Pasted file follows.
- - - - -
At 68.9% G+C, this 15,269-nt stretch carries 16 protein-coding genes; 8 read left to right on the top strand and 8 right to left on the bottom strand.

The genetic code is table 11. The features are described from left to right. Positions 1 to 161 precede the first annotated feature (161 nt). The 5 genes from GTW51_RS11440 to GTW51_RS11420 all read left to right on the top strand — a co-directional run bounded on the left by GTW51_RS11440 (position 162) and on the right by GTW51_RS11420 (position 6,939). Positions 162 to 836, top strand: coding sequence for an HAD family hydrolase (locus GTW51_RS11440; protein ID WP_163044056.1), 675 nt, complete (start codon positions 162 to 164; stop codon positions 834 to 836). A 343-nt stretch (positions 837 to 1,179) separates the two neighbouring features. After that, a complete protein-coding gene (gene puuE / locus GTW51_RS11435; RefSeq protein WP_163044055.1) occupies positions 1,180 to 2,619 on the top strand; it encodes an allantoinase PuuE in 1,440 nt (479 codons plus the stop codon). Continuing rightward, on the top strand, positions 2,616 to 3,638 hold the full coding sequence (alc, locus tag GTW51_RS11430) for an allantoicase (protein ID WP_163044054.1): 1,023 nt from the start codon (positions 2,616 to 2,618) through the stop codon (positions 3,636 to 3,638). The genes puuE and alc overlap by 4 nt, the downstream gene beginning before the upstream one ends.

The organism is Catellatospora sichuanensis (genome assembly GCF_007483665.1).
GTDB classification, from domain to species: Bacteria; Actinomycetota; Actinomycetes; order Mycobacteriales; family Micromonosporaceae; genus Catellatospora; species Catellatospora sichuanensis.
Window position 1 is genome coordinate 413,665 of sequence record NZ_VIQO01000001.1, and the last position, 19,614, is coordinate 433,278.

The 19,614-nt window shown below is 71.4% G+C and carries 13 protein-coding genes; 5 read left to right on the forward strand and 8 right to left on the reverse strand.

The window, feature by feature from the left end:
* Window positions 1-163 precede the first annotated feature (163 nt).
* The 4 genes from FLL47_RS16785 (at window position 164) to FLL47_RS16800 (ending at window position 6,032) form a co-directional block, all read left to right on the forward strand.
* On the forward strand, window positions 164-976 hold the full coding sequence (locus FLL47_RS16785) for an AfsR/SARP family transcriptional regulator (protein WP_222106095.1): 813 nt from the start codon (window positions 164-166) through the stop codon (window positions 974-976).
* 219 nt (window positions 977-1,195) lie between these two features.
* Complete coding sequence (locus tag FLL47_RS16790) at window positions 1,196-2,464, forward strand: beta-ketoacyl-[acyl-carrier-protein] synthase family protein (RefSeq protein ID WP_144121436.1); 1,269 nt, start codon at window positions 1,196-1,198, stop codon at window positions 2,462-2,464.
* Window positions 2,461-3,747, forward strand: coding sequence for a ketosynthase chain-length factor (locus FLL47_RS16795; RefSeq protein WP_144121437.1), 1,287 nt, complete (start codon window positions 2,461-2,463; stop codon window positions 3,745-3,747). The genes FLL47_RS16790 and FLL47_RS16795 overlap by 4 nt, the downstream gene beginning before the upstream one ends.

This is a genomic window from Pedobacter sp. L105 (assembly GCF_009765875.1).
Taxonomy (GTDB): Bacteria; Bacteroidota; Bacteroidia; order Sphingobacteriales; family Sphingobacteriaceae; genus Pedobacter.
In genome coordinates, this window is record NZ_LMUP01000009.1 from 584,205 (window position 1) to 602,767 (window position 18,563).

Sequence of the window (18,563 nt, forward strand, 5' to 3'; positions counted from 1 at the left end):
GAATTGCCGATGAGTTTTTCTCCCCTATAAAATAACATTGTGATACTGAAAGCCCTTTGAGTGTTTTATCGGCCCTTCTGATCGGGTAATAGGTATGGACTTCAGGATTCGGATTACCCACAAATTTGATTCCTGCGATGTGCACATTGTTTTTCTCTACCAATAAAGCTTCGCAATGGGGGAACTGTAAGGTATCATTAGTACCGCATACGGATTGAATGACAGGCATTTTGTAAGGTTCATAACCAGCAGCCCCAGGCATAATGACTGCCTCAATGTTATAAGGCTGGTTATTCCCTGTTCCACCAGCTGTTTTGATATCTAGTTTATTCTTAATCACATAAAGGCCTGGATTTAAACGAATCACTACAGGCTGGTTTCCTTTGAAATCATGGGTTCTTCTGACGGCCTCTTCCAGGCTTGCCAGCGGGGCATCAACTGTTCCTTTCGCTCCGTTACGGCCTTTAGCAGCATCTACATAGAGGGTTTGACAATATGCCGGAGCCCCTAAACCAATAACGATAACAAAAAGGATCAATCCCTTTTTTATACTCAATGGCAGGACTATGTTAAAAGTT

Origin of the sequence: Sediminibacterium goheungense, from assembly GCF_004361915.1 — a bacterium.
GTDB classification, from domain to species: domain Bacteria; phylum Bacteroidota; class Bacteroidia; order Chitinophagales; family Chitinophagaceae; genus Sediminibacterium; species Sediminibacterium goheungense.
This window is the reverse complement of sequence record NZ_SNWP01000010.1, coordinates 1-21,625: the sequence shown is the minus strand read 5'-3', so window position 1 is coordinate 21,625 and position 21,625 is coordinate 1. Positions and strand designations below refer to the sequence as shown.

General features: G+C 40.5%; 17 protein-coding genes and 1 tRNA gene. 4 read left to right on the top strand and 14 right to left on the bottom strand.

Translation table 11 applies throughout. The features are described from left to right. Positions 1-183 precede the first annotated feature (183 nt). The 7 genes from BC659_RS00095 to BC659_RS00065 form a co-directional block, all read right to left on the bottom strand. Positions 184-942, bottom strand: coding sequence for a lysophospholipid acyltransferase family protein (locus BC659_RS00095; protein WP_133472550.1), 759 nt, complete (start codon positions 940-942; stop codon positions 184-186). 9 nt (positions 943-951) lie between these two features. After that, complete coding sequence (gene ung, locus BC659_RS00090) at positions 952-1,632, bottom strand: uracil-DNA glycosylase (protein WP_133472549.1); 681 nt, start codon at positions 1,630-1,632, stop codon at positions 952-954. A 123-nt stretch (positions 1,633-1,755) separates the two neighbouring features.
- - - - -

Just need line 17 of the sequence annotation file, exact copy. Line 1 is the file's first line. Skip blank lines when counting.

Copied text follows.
Sequence of the window (18,563 nt, forward strand, 5' to 3'; positions counted from 1 at the left end):